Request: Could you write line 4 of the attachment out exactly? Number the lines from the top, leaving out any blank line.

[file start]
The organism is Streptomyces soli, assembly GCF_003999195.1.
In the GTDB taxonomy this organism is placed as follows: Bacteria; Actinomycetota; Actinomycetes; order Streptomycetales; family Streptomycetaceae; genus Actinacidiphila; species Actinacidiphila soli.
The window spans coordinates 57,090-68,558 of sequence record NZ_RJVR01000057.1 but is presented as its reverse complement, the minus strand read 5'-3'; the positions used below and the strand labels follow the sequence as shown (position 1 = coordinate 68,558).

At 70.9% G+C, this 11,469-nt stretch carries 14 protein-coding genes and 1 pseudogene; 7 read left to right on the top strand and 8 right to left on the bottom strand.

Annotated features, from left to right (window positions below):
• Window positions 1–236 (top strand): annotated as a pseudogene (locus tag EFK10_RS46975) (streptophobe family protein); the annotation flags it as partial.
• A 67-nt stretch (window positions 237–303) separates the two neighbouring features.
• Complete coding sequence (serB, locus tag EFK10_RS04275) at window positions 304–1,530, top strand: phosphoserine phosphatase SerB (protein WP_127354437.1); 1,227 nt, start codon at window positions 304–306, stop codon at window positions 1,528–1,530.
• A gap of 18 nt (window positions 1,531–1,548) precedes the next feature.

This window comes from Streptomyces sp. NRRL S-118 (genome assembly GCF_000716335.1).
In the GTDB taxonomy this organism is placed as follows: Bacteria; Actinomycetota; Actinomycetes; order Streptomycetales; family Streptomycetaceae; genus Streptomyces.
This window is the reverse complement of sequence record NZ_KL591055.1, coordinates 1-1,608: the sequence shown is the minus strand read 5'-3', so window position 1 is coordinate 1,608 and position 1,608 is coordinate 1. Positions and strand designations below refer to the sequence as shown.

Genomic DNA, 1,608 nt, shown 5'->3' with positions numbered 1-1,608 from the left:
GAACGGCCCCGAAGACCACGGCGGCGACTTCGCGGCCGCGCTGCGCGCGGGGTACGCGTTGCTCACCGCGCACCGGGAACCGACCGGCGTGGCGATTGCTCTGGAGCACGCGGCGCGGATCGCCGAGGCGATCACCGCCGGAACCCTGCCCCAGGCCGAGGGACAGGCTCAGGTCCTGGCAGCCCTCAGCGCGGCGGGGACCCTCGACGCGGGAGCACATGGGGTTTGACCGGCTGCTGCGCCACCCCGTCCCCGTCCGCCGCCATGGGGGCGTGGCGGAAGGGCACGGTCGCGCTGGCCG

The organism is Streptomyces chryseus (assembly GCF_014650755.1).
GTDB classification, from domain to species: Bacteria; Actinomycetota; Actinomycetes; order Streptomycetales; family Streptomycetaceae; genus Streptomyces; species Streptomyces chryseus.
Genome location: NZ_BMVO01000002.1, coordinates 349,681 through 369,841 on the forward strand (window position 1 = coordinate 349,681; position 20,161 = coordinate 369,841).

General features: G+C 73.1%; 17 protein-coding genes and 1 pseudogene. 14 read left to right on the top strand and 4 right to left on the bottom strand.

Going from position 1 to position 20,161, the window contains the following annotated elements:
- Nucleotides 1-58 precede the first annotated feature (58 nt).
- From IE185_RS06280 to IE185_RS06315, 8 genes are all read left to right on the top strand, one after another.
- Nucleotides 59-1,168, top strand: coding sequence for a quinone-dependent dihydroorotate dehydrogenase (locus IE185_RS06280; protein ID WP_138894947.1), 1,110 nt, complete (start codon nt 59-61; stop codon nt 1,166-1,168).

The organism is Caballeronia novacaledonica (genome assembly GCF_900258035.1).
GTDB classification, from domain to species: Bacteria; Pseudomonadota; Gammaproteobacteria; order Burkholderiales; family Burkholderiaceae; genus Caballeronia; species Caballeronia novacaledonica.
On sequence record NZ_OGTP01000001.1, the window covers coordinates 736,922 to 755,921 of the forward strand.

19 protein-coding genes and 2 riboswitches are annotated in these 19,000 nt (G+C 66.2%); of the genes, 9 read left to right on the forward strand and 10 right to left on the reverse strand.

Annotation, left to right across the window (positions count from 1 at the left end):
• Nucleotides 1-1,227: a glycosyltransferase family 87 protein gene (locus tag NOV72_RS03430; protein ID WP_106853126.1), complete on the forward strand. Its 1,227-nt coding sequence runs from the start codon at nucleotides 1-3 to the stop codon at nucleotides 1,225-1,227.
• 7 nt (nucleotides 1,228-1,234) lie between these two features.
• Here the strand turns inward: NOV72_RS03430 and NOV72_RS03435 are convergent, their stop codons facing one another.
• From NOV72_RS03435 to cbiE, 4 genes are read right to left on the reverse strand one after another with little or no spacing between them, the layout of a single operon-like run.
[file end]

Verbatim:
At 70.9% G+C, this 11,469-nt stretch carries 14 protein-coding genes and 1 pseudogene; 7 read left to right on the top strand and 8 right to left on the bottom strand.